The night Ashley Moser was shot in the Century 16 Aurora movie theater, she lost her daughter, use of much of her body and the ability to be financially independent.
Like many victims, Moser, whose daughter was killed in the shooting and who suffered a miscarriage from her injuries, will face mental and physical trauma that will lead to a lifetime of medical costs. Her family and others will have to sort through dozens of victim funds and find their way through a maze of medical bills.
"It is going to cost a small fortune," said Mary Ellen Hansen, Moser's aunt. "She won't be able to work anymore. Her entire lifestyle is going to change."
Caring for a gunshot wound victim who is hospitalized for four to seven days can cost up to $56,000, according to Douglas Arvin, vice president and chief financial officer at University of Cincinnati Health.
Follow-up care at an inpatient rehabilitation facility can cost as much as $240,000 a year, said Frank Darras, an insurance attorney who has represented victims of Hurricane Katrina and 9/11. Seeing a psychiatrist can cost up to $400 an hour, and medications can average $100 a month even with the best co-pays and deductibles, he said.
Ten people remain hospitalized after the July 20 massacre that killed 12 people and injured 58. James Holmes, 24, is charged with 24 counts of first-degree murder and 116 counts of attempted murder in one of the worst mass shootings in U.S. history.
The Aurora Victim Relief Fund has already raised $3.6 million, and more than 10 non-profits have set up donation pages. Internet campaigns and social media pitches have also helped some victims collect hundreds of thousands of dollars in personal donations.
After such mass tragedies, hospitals and people sympathetic to victims often pour resources into helping meet immediate needs of patients, Darras said. The real struggle comes in rehabilitation and the mounds of bills for follow-up care, specialists, medications and therapy that will await people such as Moser once the nation's attention shifts.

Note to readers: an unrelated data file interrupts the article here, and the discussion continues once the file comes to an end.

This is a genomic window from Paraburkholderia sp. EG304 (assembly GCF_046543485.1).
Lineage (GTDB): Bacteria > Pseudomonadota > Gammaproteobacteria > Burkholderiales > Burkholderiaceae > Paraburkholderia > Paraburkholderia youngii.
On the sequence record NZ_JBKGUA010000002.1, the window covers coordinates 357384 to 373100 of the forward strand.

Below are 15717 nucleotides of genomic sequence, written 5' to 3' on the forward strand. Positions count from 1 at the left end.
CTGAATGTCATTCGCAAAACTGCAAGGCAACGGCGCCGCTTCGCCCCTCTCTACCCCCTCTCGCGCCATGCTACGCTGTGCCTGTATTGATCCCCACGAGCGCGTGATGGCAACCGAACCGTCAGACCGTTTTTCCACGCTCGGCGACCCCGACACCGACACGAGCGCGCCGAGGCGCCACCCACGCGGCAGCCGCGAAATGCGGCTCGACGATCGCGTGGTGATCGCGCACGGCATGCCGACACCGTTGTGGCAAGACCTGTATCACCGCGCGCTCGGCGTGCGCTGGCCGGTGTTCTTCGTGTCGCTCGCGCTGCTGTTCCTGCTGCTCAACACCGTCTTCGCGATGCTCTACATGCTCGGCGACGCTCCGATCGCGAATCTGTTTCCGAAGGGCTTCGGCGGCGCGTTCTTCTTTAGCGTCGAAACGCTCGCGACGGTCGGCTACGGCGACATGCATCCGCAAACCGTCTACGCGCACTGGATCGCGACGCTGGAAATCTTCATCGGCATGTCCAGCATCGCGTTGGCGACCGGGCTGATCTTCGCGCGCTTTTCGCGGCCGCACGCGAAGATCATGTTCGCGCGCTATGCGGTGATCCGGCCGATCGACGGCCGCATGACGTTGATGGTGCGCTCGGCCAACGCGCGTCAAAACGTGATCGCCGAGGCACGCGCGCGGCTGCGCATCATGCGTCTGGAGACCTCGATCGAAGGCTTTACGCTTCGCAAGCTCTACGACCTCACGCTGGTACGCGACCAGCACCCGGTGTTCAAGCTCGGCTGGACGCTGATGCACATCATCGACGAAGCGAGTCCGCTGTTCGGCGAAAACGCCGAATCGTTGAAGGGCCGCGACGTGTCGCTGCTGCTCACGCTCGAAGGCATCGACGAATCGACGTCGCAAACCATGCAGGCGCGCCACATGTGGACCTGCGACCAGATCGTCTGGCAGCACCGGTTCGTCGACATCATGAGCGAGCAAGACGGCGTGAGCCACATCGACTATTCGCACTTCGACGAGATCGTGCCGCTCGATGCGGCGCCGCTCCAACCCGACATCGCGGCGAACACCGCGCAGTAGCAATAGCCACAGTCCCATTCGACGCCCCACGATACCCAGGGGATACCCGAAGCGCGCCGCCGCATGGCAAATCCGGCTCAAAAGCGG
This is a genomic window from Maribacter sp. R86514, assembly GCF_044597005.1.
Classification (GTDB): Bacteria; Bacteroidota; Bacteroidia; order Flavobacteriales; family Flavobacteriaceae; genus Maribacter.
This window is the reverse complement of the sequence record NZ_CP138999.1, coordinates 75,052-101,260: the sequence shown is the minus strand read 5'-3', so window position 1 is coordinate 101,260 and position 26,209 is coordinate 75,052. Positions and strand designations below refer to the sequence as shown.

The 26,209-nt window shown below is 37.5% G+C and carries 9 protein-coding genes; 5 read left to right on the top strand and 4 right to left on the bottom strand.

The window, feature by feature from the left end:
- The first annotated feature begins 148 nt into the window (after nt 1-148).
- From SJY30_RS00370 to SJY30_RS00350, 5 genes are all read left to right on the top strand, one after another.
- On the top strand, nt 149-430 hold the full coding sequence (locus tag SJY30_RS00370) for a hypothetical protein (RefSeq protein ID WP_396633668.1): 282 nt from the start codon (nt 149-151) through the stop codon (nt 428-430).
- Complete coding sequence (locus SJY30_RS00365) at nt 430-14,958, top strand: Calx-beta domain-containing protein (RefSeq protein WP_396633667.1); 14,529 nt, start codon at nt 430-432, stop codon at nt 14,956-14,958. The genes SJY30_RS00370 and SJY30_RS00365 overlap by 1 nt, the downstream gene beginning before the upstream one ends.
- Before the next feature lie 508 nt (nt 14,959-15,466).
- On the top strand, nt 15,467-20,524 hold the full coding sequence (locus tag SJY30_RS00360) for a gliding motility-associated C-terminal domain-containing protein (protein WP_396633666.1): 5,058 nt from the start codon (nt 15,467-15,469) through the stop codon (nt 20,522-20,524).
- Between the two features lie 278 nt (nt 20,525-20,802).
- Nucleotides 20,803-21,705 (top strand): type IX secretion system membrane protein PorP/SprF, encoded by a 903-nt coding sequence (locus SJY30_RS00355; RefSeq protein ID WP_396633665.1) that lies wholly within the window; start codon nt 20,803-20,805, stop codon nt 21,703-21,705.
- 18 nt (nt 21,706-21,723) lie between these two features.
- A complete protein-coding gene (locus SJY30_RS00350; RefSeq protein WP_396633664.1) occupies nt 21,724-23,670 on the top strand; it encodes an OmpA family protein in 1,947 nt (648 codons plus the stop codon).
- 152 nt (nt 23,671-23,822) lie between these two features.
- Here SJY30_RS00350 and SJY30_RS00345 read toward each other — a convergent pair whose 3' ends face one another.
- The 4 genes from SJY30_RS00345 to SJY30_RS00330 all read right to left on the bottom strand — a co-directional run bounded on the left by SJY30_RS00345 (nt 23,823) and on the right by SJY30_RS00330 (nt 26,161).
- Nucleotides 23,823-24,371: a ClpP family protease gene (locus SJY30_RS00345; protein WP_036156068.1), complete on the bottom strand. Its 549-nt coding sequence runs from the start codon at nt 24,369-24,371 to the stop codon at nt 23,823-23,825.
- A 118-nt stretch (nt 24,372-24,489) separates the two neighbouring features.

"They are going to be overwhelmed with a mountain and maze of paperwork," he said. "It's going to be a nightmare to keep track of all of these bills and copays. They wind up in the process getting beat up and worn down."
Carolyn Tuft, 50, knows the feeling. She, her daughter, and seven other people were shot five years ago at a mall in Salt Lake City. Her daughter, Kirsten Hinckley, 15, died. Tuft, who was hit in the back, arm and lung, spent three weeks in the intensive care unit and had seven surgeries.
The hospital wrote off more than $100,000 in immediate care costs for Tuft, who was not insured. About $10,000 from a fund for victims and gifts from friends paid her expenses the first year after the shooting.
Since then though, Tuft, who is unemployed, has struggled to pay for the ongoing care she needs to treat chronic pain and lead poisoning from the bullet fragments still inside her.
"It's completely destroyed my credit and my life," Tuft said. "I can't rent an apartment or buy a car because of my medical bills."
She has about $12,000 worth of debt from visits to pain specialists, physical therapists, and from buying equipment to deal with her wounds.
Tuft is suing the pawn shop that sold the weapon to Sulejman Talovic, who killed five people and wounded four before being shot dead by police.
Meanwhile, debt collectors continue to call.
"I've been feeling really bad for these Aurora people," said Tuft, who lives in a home she inherited from her parents in Salt Like City. "They have no idea what they are in for - what is going to happen to their lives. It's a never ending battle. When all the hype dies down, people forget that we are still here and we're still stuck in it."